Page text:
Spontaneous apoptosis of blood dendritic cells in patients with breast cancer
Web of Science
AuthorPinzon-Charry, A; Maxwell, T; McGuckin, MA; Schmidt, C; Furnival, C; Lopez, JA
Source TitleBreast Cancer Research
University of Melbourne Author/sMcGuckin, Michael
AffiliationMedicine Dentistry & Health Sciences
Document TypeJournal Article
CitationsPinzon-Charry, A., Maxwell, T., McGuckin, M. A., Schmidt, C., Furnival, C. & Lopez, J. A. (2006). Spontaneous apoptosis of blood dendritic cells in patients with breast cancer. BREAST CANCER RESEARCH, 8 (1), https://doi.org/10.1186/bcr1361.
Access StatusOpen Access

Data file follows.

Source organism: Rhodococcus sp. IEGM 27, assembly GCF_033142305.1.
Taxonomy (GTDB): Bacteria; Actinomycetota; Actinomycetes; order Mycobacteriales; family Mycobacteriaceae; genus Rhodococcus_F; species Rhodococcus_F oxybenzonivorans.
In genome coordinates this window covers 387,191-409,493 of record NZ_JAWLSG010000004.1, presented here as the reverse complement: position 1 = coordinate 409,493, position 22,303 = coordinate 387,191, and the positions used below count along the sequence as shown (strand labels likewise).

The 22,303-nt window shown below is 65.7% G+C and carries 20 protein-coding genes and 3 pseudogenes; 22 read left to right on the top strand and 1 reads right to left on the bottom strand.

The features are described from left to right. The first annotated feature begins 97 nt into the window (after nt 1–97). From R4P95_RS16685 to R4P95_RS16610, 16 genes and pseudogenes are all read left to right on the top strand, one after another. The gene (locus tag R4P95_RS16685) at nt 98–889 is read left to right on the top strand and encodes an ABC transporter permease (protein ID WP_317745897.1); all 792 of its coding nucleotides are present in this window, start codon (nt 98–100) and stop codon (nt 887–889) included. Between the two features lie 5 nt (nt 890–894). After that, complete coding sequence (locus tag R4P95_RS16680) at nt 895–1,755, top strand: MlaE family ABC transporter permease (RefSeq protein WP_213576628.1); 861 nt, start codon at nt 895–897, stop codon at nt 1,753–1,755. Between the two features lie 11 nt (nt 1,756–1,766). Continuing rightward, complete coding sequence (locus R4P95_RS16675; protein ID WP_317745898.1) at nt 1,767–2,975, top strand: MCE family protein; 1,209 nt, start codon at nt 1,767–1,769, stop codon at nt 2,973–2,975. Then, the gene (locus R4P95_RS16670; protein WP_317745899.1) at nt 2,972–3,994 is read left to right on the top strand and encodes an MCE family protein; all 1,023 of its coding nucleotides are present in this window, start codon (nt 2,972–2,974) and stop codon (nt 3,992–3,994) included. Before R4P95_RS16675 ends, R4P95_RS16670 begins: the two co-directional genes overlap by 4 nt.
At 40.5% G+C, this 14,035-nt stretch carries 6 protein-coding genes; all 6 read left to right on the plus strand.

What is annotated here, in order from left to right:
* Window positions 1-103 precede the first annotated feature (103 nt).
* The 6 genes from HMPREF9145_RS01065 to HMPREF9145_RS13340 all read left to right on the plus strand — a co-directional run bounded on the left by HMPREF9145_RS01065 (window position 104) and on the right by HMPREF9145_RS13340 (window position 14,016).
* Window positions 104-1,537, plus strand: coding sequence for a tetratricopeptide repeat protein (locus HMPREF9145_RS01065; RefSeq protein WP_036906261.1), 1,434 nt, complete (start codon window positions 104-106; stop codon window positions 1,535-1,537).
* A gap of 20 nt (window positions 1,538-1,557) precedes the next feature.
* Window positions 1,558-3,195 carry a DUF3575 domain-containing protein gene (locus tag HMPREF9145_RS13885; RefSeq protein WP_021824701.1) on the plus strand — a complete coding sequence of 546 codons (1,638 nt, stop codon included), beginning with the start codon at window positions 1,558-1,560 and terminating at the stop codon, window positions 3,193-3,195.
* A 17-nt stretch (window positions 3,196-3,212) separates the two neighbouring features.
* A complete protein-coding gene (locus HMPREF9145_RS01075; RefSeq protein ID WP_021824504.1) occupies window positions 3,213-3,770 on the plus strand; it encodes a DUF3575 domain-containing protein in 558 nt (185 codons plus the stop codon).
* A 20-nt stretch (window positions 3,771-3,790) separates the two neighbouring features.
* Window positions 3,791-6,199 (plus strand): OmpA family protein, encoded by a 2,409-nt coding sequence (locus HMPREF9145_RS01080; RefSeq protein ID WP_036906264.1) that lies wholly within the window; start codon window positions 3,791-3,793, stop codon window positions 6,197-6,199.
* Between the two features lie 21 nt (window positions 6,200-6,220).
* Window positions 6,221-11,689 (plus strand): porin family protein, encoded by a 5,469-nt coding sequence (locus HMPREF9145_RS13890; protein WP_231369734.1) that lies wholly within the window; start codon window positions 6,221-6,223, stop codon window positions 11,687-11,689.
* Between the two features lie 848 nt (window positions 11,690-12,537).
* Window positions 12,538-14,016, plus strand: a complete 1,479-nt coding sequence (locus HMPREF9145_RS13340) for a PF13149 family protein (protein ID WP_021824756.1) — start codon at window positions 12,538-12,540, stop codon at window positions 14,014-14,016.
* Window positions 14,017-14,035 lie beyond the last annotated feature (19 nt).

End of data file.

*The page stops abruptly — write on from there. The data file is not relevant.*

INTRODUCTION: Dendritic cells (DCs) are key antigen-presenting cells that play an essential role in initiating and directing cellular and humoral immunity, including anti-tumor responses. Due to their critical role in cancer, induction of DC apoptosis may be one of the central mechanisms used by tumors to evade immune recognition. METHODS: Spontaneous apoptosis of blood DCs (lineage negative HLA-DR positive cells) was assessed in peripheral blood mononuclear cells (PBMCs) using Annexin-V and TUNEL assays immediately after blood collection. The role of tumor products was assessed by culturing cells with supernatants derived from breast cancer cell lines (TDSN) or PBMCs (PBMC-SN, as a control). The capacity of DC stimulation to prevent apoptosis was assessed by incubating DC with inflammatory cytokines, poly I:C, IL-12 or CD40 ligand (CD40L) prior to culture with TDSN. Apoptosis was determined by flow cytometry and microscopy, and Bcl-2 expression determined by intracellular staining. RESULTS: In this study we document the presence of a significantly higher proportion of apoptotic (Annexin-V+ and TUNEL+) blood DCs in patients with early stage breast cancer (stage I to II; n = 13) compared to healthy volunteers (n = 15). We examined the role of tumor products in this phenomenon and show that supernatants derived from breast cancer lines induce apoptosis of blood DCs in PBMC cultures. Aiming to identify factors that protect blood DC from apoptosis, we compared a range of clinically available maturation stimuli, including inflammatory cytokines (tumor necrosis factor-alpha, IL-1beta, IL-6 and prostaglandin (PG)E2 as a cytokine cocktail), synthetic double-stranded RNA (poly I:C) and soluble CD40 ligand. Although inflammatory cytokines and poly I:C induced robust phenotypic maturation, they failed to protect blood DCs from apoptosis. In contrast, CD40 stimulation induced strong antigen uptake, secretion of IL-12 and protected blood DCs from apoptosis through sustained expression of Bcl-2. Exogenous IL-12 provided similar Bcl-2 mediated protection, suggesting that CD40L effect is mediated, at least in part, through IL-12 secretion. CONCLUSION: Cumulatively, our results demonstrate spontaneous apoptosis of blood DCs in patients with breast cancer and confirm that ex vivo conditioning of blood DCs can protect them from tumor-induced apoptosis.
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